Notice the issue is not about Jesus. It is about Gentiles finding Jesus and being incorporated into the people of God! It is about Gentile Christians not following specific religious practices a good Jew would practice.
The commander orders Paul to be flogged and interrogated. That is when Paul plays his trump card and announces he is a natural born Roman citizen. That is an impressive status and that changes everything. As a citizen, Paul is protected by Roman law.
Extremism is always bad. Religious extremism is among the worst of its kind. That is on display in this section of Acts. Apparently, as the years have gone by, anti-Gentile fervor has become very intense. There is no reasoning with extremists—then or today.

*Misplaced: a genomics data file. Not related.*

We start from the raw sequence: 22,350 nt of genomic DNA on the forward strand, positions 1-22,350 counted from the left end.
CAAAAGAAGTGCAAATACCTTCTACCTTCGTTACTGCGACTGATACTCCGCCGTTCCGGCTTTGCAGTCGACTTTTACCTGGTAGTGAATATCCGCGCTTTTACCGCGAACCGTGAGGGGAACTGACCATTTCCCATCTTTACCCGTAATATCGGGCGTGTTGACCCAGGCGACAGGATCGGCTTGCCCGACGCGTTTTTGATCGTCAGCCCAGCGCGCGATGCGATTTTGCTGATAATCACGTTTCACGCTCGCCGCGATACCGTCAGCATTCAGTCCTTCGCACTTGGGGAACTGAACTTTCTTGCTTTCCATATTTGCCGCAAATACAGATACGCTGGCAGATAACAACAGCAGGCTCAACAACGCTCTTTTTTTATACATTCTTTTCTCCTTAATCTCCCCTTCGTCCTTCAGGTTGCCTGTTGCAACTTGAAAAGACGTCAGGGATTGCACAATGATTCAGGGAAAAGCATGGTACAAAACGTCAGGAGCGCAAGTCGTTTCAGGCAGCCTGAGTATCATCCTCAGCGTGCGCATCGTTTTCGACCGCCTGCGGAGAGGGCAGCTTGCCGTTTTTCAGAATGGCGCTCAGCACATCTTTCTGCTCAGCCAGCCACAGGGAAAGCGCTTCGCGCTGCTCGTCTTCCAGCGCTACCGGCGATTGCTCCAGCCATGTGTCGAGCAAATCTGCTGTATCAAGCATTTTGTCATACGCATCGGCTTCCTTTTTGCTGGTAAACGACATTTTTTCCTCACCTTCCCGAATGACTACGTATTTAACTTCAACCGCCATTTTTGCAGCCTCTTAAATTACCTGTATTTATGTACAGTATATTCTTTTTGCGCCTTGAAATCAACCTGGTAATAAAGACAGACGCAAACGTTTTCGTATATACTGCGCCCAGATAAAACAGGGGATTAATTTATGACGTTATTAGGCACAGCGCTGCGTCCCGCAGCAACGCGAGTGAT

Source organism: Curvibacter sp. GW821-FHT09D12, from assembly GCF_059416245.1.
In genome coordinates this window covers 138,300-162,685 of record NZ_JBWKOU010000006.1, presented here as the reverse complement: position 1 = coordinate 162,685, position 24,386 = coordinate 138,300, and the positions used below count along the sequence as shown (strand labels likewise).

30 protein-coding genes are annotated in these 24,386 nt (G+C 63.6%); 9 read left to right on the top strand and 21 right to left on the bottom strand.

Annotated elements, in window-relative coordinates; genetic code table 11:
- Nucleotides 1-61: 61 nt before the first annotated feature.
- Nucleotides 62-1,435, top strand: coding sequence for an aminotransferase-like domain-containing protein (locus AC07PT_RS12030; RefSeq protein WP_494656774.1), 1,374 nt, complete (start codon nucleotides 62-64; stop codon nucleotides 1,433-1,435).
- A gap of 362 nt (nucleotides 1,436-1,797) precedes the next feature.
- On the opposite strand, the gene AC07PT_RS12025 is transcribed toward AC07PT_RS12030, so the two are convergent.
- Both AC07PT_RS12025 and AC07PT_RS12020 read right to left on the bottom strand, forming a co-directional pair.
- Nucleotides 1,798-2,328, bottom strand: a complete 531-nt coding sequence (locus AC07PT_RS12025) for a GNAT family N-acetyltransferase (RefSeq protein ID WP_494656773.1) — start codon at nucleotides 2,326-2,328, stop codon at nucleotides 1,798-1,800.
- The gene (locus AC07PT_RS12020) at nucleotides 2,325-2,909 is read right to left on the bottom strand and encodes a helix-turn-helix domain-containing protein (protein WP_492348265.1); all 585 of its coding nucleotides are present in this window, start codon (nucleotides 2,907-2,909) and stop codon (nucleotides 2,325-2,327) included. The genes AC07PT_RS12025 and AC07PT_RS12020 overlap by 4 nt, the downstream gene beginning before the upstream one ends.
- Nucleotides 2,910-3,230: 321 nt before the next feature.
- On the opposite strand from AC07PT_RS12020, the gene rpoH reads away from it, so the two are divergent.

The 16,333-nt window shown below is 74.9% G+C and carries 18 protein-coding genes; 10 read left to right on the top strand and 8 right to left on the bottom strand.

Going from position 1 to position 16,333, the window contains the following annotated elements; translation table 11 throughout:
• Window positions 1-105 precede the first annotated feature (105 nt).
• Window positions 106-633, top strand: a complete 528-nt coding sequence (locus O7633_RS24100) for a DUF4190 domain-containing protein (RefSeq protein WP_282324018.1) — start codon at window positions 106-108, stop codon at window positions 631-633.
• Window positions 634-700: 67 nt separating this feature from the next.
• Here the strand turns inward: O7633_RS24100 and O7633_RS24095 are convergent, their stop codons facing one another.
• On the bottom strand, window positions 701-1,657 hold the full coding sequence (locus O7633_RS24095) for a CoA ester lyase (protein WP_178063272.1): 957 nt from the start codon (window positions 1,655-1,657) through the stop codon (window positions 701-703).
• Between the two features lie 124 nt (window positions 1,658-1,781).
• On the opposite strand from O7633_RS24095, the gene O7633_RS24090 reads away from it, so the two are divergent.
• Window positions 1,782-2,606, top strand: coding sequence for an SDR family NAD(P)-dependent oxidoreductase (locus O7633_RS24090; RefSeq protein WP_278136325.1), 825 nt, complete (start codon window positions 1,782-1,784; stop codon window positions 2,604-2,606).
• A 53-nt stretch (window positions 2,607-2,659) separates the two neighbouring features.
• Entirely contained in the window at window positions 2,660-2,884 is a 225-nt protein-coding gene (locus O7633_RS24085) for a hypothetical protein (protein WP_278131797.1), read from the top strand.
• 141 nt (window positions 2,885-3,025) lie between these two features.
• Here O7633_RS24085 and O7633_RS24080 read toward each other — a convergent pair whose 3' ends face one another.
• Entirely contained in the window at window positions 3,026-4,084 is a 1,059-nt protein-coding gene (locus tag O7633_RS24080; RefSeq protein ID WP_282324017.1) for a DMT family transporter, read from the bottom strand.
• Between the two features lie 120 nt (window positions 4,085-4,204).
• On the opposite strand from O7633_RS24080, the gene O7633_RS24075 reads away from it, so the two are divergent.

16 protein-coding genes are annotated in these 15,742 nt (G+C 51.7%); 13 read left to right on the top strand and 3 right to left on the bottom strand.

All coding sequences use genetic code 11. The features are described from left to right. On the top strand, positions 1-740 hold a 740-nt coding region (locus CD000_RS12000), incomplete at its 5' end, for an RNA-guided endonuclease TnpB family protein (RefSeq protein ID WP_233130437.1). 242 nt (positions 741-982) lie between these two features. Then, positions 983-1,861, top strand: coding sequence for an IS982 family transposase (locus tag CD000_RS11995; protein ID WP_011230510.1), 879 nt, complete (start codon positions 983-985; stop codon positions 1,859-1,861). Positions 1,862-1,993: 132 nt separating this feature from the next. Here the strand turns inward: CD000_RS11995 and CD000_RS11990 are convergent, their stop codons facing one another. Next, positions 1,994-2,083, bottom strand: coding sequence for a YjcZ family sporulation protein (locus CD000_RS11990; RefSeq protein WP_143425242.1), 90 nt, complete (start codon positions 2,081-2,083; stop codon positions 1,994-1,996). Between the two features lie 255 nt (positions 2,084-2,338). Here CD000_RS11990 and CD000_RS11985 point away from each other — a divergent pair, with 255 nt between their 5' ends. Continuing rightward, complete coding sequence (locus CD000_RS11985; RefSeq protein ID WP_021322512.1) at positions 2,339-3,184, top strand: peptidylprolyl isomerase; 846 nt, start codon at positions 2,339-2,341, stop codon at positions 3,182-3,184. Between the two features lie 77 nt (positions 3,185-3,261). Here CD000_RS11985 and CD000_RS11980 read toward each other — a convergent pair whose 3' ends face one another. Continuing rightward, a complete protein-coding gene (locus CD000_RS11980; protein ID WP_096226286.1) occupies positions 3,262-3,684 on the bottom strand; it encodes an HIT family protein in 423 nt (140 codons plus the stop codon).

Read Romans 15:5-22 to see how Paul advanced the good news of Jesus to the Gentile world.
DAY 4 – Acts 22:30-23:22 Phase Three
The Roman commander knows this problem is outside his area of expertise. The commander summons a meeting of the Sanhedrin (the same group that persecuted Peter and John in the early chapters of Acts).
Paul goes on the offensive, then he backtracks, and finally he stirs up an internal debate to get the focus off his mission to the Gentiles and on to an in-house debate on theology. The tactic works and one part of the leadership sides with Paul. Now they have a violent dispute between the various Jewish groups. The commander intervenes again, to protect Paul.
The Sanhedrin devise a plot to kill Paul. The plot is discovered, and the commander acts to protect Paul, since Paul is a Roman citizen with all the rights and protection of the Roman armies to guard their citizens.
Paul will be bold at times. Other times he will be careful. He is strategic and tactical in how he does ministry. He has long years of painful experience in dealing with crowds of all types.
While facing his enemies, Paul can be harmless as a dove and as shrewd as a snake (Matthew 10:16).